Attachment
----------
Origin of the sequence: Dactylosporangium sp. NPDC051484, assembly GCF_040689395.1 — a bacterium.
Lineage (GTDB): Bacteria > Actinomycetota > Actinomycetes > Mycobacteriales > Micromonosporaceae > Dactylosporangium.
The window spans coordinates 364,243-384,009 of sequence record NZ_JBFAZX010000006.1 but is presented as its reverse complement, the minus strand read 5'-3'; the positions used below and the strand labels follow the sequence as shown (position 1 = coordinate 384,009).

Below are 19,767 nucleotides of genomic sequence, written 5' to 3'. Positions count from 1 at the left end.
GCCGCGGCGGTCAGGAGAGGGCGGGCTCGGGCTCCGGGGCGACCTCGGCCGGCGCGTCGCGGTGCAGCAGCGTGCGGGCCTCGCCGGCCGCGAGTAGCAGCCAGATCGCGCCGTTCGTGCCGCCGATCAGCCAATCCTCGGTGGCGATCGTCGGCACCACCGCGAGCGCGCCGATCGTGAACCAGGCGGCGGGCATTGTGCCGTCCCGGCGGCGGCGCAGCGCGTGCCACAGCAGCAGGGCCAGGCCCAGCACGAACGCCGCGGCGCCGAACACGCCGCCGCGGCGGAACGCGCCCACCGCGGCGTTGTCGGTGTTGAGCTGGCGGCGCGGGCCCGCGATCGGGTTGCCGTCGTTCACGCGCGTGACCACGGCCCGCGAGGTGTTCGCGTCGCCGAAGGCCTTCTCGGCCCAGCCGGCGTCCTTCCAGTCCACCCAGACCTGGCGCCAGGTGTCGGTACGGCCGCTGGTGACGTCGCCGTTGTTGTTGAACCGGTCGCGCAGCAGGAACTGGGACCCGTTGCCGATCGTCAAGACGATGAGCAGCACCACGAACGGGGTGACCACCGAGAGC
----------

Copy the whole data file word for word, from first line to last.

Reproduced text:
Origin of the sequence: Dactylosporangium sp. NPDC051484, assembly GCF_040689395.1 — a bacterium.
Lineage (GTDB): Bacteria > Actinomycetota > Actinomycetes > Mycobacteriales > Micromonosporaceae > Dactylosporangium.
The window spans coordinates 364,243-384,009 of sequence record NZ_JBFAZX010000006.1 but is presented as its reverse complement, the minus strand read 5'-3'; the positions used below and the strand labels follow the sequence as shown (position 1 = coordinate 384,009).

Below are 19,767 nucleotides of genomic sequence, written 5' to 3'. Positions count from 1 at the left end.
GCCGCGGCGGTCAGGAGAGGGCGGGCTCGGGCTCCGGGGCGACCTCGGCCGGCGCGTCGCGGTGCAGCAGCGTGCGGGCCTCGCCGGCCGCGAGTAGCAGCCAGATCGCGCCGTTCGTGCCGCCGATCAGCCAATCCTCGGTGGCGATCGTCGGCACCACCGCGAGCGCGCCGATCGTGAACCAGGCGGCGGGCATTGTGCCGTCCCGGCGGCGGCGCAGCGCGTGCCACAGCAGCAGGGCCAGGCCCAGCACGAACGCCGCGGCGCCGAACACGCCGCCGCGGCGGAACGCGCCCACCGCGGCGTTGTCGGTGTTGAGCTGGCGGCGCGGGCCCGCGATCGGGTTGCCGTCGTTCACGCGCGTGACCACGGCCCGCGAGGTGTTCGCGTCGCCGAAGGCCTTCTCGGCCCAGCCGGCGTCCTTCCAGTCCACCCAGACCTGGCGCCAGGTGTCGGTACGGCCGCTGGTGACGTCGCCGTTGTTGTTGAACCGGTCGCGCAGCAGGAACTGGGACCCGTTGCCGATCGTCAAGACGATGAGCAGCACCACGAACGGGGTGACCACCGAGAGC